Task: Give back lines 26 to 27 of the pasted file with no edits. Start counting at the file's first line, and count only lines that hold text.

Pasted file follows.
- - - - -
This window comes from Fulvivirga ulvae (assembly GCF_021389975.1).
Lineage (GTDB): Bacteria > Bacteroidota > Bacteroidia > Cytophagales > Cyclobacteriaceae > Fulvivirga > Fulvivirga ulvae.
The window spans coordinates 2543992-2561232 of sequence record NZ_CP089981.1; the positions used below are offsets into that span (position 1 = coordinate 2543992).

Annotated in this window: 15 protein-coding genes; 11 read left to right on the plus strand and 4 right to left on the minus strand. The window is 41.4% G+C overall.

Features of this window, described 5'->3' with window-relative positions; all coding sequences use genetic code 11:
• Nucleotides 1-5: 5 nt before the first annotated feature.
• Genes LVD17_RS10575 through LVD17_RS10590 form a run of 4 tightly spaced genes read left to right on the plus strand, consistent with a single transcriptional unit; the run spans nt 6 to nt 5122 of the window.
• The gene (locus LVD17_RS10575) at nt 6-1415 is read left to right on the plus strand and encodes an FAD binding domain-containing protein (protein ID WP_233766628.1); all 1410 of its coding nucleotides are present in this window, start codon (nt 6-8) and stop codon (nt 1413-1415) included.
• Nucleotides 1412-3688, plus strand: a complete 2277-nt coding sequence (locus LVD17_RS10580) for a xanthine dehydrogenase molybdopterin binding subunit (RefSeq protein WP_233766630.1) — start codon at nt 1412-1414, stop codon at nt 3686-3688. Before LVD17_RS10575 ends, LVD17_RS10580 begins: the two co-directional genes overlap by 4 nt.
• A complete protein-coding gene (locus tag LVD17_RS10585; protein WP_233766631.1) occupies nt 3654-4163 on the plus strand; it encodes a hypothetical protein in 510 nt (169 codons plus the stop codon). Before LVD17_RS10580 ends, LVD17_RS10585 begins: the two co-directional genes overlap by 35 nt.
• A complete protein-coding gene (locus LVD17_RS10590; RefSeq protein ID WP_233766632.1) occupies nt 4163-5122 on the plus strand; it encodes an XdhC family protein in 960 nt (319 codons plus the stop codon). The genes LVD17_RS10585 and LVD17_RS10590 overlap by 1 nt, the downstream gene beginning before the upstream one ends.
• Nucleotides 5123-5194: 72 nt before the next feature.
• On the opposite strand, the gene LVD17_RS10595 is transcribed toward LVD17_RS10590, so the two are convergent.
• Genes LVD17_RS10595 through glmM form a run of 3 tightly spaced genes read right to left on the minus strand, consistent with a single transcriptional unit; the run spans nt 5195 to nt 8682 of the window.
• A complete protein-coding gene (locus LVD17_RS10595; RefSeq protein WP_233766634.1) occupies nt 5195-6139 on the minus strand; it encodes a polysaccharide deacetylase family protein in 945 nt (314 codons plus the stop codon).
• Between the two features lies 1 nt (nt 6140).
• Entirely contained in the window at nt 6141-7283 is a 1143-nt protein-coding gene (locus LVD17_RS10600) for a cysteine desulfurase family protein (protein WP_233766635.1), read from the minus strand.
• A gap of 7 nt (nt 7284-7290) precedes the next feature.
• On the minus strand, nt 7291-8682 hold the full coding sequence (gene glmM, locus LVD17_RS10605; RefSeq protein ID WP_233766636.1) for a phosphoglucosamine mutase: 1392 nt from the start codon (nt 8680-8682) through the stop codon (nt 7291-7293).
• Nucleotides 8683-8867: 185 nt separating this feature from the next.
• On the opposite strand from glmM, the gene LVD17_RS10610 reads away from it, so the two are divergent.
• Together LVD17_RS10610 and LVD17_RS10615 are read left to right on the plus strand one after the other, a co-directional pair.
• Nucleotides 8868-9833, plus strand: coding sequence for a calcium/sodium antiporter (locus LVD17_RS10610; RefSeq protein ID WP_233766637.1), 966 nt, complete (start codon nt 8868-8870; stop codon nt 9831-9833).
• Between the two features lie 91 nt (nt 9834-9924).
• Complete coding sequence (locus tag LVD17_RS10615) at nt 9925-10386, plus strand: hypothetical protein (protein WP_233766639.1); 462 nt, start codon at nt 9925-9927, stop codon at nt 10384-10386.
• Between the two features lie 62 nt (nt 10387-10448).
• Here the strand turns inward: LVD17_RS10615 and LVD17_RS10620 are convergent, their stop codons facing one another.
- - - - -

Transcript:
• Between the two features lie 62 nt (nt 10387-10448).
• Here the strand turns inward: LVD17_RS10615 and LVD17_RS10620 are convergent, their stop codons facing one another.